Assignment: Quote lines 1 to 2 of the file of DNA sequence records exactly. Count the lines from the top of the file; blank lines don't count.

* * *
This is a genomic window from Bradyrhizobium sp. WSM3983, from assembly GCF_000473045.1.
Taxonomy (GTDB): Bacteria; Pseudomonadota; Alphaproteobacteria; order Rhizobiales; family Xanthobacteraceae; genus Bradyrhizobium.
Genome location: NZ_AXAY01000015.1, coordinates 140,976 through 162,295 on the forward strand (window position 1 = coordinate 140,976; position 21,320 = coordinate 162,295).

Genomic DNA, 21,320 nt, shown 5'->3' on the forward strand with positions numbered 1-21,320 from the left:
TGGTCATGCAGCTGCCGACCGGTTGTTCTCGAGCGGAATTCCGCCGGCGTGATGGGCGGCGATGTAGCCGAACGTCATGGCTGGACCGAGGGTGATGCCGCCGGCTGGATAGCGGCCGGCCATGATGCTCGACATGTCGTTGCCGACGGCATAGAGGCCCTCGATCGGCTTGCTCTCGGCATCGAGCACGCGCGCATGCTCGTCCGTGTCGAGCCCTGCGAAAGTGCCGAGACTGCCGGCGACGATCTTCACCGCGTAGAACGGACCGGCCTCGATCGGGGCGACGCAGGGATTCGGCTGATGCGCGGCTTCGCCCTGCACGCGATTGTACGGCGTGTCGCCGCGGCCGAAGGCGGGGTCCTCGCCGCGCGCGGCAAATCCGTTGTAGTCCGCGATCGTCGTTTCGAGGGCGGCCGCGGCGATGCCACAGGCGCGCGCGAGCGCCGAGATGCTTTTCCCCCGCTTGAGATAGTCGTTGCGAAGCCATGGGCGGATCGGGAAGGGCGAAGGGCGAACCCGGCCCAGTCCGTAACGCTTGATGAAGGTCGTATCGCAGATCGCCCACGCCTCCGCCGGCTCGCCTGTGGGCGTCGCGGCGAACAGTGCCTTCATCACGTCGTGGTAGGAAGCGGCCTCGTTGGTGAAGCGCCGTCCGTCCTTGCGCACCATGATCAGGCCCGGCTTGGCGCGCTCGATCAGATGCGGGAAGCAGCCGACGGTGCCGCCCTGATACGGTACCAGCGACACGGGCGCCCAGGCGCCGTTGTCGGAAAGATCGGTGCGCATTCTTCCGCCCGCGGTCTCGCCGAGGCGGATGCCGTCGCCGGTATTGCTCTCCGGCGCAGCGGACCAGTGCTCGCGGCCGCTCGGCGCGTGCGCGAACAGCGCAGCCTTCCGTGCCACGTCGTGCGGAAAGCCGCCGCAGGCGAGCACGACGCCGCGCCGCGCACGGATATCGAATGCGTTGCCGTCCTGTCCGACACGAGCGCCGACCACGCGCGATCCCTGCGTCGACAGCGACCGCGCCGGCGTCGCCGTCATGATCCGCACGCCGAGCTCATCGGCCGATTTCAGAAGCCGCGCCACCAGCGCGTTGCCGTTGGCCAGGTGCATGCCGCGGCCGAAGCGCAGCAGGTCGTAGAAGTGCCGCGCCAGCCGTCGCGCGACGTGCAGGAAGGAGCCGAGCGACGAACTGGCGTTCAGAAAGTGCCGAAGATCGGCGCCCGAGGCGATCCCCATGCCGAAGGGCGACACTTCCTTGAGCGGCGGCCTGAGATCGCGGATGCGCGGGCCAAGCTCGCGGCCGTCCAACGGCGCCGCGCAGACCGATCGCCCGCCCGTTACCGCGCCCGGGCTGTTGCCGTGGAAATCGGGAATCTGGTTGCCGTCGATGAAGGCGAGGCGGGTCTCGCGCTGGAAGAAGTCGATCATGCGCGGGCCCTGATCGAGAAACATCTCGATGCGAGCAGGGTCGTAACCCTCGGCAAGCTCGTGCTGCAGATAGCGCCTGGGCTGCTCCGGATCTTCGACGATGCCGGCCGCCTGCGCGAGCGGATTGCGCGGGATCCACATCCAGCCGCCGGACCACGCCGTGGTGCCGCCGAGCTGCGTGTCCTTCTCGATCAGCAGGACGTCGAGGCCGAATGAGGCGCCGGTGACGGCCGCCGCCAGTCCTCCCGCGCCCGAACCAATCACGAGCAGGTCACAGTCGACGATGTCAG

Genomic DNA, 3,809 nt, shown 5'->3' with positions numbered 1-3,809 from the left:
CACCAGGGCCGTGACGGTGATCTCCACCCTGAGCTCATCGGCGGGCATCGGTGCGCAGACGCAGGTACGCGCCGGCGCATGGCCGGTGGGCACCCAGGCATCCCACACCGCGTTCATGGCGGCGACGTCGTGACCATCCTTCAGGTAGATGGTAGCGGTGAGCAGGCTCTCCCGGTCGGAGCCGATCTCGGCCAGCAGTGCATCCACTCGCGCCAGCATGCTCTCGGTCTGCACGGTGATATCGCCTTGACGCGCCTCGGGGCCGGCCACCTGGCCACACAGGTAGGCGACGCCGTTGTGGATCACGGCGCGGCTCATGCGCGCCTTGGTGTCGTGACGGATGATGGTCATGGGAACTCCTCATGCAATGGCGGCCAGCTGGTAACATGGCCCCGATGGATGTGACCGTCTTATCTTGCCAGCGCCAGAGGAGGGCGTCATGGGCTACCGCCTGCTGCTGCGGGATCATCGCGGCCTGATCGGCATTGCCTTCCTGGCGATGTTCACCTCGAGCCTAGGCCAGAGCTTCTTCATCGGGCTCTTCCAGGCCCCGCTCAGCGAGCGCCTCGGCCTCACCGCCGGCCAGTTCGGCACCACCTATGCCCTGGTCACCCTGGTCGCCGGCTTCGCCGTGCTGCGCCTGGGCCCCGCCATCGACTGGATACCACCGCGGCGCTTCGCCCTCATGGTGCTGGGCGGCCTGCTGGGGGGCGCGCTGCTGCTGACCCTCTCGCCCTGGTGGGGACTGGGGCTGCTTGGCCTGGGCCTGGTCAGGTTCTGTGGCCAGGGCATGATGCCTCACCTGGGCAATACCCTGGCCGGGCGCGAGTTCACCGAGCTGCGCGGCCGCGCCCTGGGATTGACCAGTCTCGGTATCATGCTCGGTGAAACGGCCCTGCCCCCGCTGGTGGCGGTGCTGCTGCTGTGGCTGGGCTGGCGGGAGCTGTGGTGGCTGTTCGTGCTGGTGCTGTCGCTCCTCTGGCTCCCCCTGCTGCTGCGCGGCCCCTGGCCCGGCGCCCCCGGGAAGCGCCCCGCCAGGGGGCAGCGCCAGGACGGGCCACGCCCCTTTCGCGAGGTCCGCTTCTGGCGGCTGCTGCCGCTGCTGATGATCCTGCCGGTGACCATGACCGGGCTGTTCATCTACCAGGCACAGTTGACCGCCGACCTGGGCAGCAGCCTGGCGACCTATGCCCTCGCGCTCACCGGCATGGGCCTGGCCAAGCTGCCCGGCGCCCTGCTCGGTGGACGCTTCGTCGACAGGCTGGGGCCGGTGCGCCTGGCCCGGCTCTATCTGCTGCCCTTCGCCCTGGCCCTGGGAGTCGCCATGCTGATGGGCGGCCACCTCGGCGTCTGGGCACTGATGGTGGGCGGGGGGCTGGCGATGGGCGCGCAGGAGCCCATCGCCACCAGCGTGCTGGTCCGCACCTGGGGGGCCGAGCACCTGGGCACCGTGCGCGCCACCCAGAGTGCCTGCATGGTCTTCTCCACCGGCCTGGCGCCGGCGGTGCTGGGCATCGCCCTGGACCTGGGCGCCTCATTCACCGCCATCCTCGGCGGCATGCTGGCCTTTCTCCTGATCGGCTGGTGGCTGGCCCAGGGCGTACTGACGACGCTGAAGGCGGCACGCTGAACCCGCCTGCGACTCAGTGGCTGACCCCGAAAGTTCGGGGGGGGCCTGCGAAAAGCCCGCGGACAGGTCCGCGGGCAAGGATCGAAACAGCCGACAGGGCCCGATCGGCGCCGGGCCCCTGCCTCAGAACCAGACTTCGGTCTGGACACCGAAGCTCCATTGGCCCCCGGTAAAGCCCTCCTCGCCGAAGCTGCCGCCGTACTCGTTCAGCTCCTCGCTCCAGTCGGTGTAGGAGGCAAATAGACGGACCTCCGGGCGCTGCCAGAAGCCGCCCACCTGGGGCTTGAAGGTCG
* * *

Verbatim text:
This is a genomic window from Bradyrhizobium sp. WSM3983, from assembly GCF_000473045.1.
Taxonomy (GTDB): Bacteria; Pseudomonadota; Alphaproteobacteria; order Rhizobiales; family Xanthobacteraceae; genus Bradyrhizobium.